The U.S. Supreme Court heard arguments in the case of Packingham v. North Carolina, a challenge to a North Carolina law that prohibits registered sex offenders from accessing social media sites including Facebook and Twitter.
Amy Howe, at scotusblog.com, writes that many of the Justices appeared skeptical of the law.
Justice Elena Kagan suggested that social media sites like Facebook and Twitter were “incredibly important parts” of the country’s political and religious culture. People do not merely rely those sites to obtain virtually all of their information, she emphasized, but even “structure their civil community life” around them. Justice Ruth Bader Ginsburg echoed those sentiments, telling the North Carolina official defending the law that barring sex offenders from social networking sites would cut them off from “a very large part of the marketplace in ideas.” Kagan was perhaps the most vocal opponent of the law, but by the end of an hour of oral argument it seemed very possible that Ginsburg and at least three of Kagan’s other colleagues would join her in striking down the North Carolina law.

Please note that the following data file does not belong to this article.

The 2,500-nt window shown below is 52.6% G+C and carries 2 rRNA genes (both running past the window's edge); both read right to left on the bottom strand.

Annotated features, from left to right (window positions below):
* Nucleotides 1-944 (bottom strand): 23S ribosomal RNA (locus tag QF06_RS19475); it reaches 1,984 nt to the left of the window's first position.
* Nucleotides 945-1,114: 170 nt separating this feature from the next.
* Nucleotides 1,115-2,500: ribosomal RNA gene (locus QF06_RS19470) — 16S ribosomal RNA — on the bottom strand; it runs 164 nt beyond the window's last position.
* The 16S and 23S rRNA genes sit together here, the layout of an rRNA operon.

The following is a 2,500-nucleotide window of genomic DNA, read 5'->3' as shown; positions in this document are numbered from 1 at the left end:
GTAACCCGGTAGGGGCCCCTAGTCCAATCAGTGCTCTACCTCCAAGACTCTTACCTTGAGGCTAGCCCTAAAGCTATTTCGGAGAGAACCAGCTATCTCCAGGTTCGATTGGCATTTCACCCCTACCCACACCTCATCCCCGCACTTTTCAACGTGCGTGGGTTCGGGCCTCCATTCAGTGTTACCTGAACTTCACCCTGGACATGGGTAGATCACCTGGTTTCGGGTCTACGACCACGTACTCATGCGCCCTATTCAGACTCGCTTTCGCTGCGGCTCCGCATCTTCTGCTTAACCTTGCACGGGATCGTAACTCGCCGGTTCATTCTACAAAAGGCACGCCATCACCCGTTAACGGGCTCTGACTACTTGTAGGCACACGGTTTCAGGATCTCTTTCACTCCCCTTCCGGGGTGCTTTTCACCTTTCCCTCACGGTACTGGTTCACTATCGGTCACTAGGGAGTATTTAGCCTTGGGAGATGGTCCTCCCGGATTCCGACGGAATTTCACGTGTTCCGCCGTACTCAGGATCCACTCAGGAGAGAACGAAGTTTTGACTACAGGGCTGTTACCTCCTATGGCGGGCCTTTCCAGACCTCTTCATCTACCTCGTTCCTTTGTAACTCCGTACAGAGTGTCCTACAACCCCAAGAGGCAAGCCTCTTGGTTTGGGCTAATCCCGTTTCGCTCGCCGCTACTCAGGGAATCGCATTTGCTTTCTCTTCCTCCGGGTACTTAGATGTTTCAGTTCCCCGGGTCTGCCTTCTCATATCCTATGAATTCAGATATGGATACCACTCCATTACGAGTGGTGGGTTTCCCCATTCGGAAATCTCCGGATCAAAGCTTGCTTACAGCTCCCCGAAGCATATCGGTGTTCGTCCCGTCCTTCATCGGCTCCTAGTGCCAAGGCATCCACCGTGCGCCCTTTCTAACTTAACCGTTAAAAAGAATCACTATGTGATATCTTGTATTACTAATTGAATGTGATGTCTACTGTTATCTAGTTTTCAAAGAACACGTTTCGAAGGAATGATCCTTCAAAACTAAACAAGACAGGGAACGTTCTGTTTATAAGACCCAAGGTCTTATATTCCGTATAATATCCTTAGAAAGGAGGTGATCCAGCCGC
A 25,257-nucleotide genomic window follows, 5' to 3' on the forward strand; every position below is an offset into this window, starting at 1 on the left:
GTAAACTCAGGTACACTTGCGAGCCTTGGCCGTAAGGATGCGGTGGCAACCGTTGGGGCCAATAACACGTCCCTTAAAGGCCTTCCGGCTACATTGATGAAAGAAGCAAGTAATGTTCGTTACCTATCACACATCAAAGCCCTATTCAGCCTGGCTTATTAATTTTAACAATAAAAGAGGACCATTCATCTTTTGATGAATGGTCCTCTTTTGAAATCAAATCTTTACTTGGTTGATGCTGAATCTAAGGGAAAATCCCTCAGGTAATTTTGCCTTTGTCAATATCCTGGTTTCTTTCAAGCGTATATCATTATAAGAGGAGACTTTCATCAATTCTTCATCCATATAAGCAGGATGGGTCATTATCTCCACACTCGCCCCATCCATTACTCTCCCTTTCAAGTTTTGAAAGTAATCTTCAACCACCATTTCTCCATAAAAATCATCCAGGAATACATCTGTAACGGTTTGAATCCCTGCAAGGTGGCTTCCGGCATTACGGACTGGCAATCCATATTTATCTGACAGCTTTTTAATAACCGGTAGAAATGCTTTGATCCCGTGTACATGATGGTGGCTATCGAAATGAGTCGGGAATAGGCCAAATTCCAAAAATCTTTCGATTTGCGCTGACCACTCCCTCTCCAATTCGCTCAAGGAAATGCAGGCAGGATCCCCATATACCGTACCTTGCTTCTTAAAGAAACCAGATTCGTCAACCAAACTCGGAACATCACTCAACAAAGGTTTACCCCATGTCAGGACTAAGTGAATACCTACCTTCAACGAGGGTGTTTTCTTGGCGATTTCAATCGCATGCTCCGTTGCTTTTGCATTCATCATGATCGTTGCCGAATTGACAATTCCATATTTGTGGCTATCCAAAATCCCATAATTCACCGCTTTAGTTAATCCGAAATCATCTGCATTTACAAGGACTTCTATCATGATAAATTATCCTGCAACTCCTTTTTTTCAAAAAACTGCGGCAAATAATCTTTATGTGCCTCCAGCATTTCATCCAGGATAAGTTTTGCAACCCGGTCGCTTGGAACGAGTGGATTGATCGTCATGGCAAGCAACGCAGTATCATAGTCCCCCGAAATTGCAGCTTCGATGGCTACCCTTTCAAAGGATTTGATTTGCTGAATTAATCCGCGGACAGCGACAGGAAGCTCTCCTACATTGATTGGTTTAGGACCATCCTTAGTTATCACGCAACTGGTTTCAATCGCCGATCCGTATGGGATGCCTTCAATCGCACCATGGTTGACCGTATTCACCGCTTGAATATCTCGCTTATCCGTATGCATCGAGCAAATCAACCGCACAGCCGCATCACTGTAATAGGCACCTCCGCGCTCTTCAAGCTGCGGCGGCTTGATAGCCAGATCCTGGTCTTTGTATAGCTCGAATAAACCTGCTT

Read more at SCOTUS blog.